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Agency for Healthcare Research and Quality on Chopping Block

The US House of Representatives Appropriations committee has aimed to get rid of the Agency for Healthcare Research and Quality (AHRQ), long disliked by some members of Congress.

Last month, the House committee approved a spending bill that would give the NIH a $1.1 billion raise next year. However, some of the new money would come from elimination of funding for AHRQ, which funds studies to improve health care delivery.

The HHS spending bill from the Senate Appropriations committee, approved 25 June, would reduce AHRQ’s $364 million budget by 35%.

The Agency was established in1989 to enhance the quality, appropriateness, and effectiveness of health care services and access to care by conducting and supporting research, demonstration projects, and evaluations. The AHRQ also develops guidelines and disseminates information on health care services and delivery systems.

Those who now want to trim or eliminate AHRQ say that it overlaps with NIH research. According to Science Insider, Representative Andy Harris (R–MD) said that the NIH already spends $1.37 billion each year on health services research and $1 billion for studies of patient safety.

Others say AHRQ overlaps with the Patient-Centered Outcomes Research Institute (PCORI)—a nonprofit supported by a trust fund that was created by the 2010 Affordable Care Act. PCORI spends about $500 million a year on comparative effectiveness research.

Supporters of the AHRQ say that all these agencies focus on different aspects of health care. Whereas NIH agencies focus on efficacy (does it work in a clinical trial?), the AHRQ was created to study effectiveness (does it work in the real world, or only in specific groups of patients?).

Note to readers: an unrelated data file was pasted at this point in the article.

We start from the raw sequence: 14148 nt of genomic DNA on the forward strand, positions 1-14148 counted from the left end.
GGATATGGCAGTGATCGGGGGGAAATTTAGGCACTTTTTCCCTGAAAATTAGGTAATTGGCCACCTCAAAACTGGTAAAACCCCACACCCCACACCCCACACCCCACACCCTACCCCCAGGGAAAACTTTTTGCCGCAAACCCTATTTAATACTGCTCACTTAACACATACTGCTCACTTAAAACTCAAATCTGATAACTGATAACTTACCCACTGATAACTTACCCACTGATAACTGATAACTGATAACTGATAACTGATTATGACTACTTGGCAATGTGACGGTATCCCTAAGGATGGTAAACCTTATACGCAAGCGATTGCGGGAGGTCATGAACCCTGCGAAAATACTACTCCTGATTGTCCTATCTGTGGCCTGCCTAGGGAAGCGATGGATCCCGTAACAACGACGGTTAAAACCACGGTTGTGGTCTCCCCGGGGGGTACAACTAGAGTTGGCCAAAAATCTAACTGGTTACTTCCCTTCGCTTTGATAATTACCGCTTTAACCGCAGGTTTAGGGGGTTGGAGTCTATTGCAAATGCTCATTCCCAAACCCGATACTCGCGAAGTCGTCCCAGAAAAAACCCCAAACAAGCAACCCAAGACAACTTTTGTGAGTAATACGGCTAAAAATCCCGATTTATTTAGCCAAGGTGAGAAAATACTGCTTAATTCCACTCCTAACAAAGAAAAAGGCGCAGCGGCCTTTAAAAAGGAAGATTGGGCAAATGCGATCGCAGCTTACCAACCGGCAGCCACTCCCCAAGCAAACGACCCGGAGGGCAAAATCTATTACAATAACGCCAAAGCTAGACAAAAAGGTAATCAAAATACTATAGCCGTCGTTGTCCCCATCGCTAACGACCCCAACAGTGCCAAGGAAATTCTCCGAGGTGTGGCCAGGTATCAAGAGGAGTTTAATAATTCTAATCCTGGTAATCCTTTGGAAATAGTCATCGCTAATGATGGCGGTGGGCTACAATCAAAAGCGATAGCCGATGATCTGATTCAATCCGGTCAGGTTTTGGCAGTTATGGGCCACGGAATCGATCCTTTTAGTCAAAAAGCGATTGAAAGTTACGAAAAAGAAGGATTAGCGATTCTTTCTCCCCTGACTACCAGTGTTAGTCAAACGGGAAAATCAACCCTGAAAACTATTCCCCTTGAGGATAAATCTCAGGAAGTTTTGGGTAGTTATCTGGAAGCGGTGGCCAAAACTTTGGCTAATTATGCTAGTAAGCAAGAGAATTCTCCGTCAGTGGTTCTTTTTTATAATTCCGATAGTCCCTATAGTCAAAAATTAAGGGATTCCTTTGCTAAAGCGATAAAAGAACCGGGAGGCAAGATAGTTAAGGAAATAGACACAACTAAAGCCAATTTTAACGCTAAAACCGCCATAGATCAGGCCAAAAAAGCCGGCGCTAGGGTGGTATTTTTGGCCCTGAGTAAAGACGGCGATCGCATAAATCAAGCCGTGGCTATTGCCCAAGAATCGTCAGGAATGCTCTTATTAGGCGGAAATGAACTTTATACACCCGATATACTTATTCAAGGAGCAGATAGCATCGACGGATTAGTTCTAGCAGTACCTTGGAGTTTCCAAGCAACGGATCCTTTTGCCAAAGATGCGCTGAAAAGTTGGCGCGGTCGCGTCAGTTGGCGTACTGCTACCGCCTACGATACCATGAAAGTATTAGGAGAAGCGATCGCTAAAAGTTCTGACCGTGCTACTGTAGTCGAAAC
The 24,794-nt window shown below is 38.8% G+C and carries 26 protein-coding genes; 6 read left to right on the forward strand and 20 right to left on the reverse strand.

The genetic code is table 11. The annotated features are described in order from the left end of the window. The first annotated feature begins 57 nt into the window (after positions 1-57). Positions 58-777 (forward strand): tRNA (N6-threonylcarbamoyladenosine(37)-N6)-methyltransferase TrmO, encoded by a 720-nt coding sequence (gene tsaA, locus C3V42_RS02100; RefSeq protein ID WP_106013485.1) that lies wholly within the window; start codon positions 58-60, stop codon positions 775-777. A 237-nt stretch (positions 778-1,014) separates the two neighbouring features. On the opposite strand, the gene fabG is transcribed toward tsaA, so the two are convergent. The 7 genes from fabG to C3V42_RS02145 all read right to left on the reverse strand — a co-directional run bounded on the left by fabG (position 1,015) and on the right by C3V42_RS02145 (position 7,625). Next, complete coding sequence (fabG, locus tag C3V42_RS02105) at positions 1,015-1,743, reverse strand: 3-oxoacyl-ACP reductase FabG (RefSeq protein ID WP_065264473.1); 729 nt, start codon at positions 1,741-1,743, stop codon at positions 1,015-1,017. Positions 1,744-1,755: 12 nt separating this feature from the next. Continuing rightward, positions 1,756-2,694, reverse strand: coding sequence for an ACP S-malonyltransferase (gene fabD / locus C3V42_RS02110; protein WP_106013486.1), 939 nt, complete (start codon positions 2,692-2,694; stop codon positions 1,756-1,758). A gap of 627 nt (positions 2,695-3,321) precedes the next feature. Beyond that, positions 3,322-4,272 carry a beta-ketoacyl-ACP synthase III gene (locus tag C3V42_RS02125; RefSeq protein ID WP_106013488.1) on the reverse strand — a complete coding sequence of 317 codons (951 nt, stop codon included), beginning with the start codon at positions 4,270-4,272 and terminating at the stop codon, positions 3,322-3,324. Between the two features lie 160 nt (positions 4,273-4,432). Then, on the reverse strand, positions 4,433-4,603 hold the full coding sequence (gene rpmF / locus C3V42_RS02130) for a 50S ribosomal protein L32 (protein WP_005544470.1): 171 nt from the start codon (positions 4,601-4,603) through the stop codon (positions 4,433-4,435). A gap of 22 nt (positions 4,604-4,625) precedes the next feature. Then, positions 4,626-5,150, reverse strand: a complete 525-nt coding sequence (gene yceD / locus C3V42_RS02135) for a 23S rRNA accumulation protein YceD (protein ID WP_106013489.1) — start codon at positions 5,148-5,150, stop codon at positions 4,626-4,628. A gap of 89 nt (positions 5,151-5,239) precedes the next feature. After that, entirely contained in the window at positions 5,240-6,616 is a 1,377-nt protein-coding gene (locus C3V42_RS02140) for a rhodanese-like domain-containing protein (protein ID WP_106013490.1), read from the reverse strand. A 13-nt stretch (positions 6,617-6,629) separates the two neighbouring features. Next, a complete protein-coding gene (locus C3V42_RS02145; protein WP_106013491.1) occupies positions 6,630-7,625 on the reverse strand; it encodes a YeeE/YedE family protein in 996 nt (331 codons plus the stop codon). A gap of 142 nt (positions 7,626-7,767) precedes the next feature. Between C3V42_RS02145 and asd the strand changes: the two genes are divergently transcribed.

MedPage Today wrote that only about a quarter of AHRQ’s budget goes to health research. The agency also looks at patient safety (especially in hospitals), funds health information technology-related research, provides research and administrative support for the US Preventive Services Task Force, and also administers the Medical Expenditure Panel Survey.

The titles of some NIH projects sound similar to those supported by AHRQ and PCORI. Science Insider explained that NIH-funded research tends to focus on specific diseases, whereas AHRQ looks at broader questions, such as how to best organize primary care practices, or how practices could be affected by factors such as access or out-of-pocket costs.

According to MedPage Today, Rep. Rosa DeLauro (D-Conn.), a supporter of AHRQ, argued at the House hearing that AHRQ has a unique role that needs to be continued, in that it looks at the delivery of healthcare.

DeLauro noted that some members had suggested moving AHRQ’s functions to the Office of the National Coordinator for Health Information Technology , “but the bill doesn’t provide additional resources to [that] office to pick up the mission. It would be a mistake to shut down this agency,” she said.

AHRQ also funds annual reports on the quality of US health care, supports training of health services researchers, and works to disseminate research findings on best treatments. Those activities make it stand out from the pack, Ann Bonham, chief scientific officer of the Association of American Medical Colleges, told Science Insider. “NIH doesn’t get up every morning thinking about improving practice and patient safety at the practitioner level. PCORI doesn’t, either,” Bonham said.

Science Insider wrote that AHRQ has attracted critics because its work can threaten the financial interests of some groups. In the 1990s, Republicans tried to shut down the agency after spine surgeons objected to a report that found rest and pain medications worked as well as surgery for back pain.

The same House committee proposed in 2012 to abolish AHRQ, but the corresponding Senate panel did not concur. It will probably be several months before AHRQ knows whether it will remain in business.

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Kristine Novak

Kristine Novak

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About The Author:

Dr. Kristine Novak

Dr. Kristine Novak

Dr. Kristine Novak is a science writer and editor based in San Francisco. She has extensive experience covering gastroenterology, hepatology, immunology, oncology, clinical, and biotechnology research discoveries.

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